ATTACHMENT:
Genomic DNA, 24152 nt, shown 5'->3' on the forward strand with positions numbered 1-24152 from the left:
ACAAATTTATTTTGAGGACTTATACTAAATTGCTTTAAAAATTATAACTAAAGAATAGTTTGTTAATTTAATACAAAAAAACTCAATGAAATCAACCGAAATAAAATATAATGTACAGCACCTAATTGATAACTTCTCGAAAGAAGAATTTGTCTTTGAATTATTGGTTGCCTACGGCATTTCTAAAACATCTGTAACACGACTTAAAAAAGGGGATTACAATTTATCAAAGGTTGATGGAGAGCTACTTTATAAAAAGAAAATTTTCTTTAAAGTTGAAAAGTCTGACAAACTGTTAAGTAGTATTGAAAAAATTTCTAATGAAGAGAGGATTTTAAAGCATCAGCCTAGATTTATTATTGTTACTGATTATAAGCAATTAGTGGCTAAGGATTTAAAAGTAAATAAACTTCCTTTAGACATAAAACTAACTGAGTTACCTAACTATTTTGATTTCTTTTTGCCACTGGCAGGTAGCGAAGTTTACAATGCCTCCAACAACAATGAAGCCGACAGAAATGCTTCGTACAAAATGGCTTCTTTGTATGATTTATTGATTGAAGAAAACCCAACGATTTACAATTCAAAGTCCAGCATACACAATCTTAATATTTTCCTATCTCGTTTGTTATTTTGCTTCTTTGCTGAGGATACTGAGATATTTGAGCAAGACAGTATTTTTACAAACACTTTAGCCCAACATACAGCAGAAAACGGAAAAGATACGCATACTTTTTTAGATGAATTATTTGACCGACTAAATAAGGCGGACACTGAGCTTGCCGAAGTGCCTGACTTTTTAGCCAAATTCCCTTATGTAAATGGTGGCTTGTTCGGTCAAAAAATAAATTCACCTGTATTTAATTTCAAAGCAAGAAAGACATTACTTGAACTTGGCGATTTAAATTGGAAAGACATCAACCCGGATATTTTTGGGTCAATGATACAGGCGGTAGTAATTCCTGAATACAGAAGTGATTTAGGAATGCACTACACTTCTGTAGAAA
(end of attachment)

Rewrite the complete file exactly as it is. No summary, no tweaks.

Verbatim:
Genomic DNA, 24152 nt, shown 5'->3' on the forward strand with positions numbered 1-24152 from the left:
ACAAATTTATTTTGAGGACTTATACTAAATTGCTTTAAAAATTATAACTAAAGAATAGTTTGTTAATTTAATACAAAAAAACTCAATGAAATCAACCGAAATAAAATATAATGTACAGCACCTAATTGATAACTTCTCGAAAGAAGAATTTGTCTTTGAATTATTGGTTGCCTACGGCATTTCTAAAACATCTGTAACACGACTTAAAAAAGGGGATTACAATTTATCAAAGGTTGATGGAGAGCTACTTTATAAAAAGAAAATTTTCTTTAAAGTTGAAAAGTCTGACAAACTGTTAAGTAGTATTGAAAAAATTTCTAATGAAGAGAGGATTTTAAAGCATCAGCCTAGATTTATTATTGTTACTGATTATAAGCAATTAGTGGCTAAGGATTTAAAAGTAAATAAACTTCCTTTAGACATAAAACTAACTGAGTTACCTAACTATTTTGATTTCTTTTTGCCACTGGCAGGTAGCGAAGTTTACAATGCCTCCAACAACAATGAAGCCGACAGAAATGCTTCGTACAAAATGGCTTCTTTGTATGATTTATTGATTGAAGAAAACCCAACGATTTACAATTCAAAGTCCAGCATACACAATCTTAATATTTTCCTATCTCGTTTGTTATTTTGCTTCTTTGCTGAGGATACTGAGATATTTGAGCAAGACAGTATTTTTACAAACACTTTAGCCCAACATACAGCAGAAAACGGAAAAGATACGCATACTTTTTTAGATGAATTATTTGACCGACTAAATAAGGCGGACACTGAGCTTGCCGAAGTGCCTGACTTTTTAGCCAAATTCCCTTATGTAAATGGTGGCTTGTTCGGTCAAAAAATAAATTCACCTGTATTTAATTTCAAAGCAAGAAAGACATTACTTGAACTTGGCGATTTAAATTGGAAAGACATCAACCCGGATATTTTTGGGTCAATGATACAGGCGGTAGTAATTCCTGAATACAGAAGTGATTTAGGAATGCACTACACTTCTGTAGAAA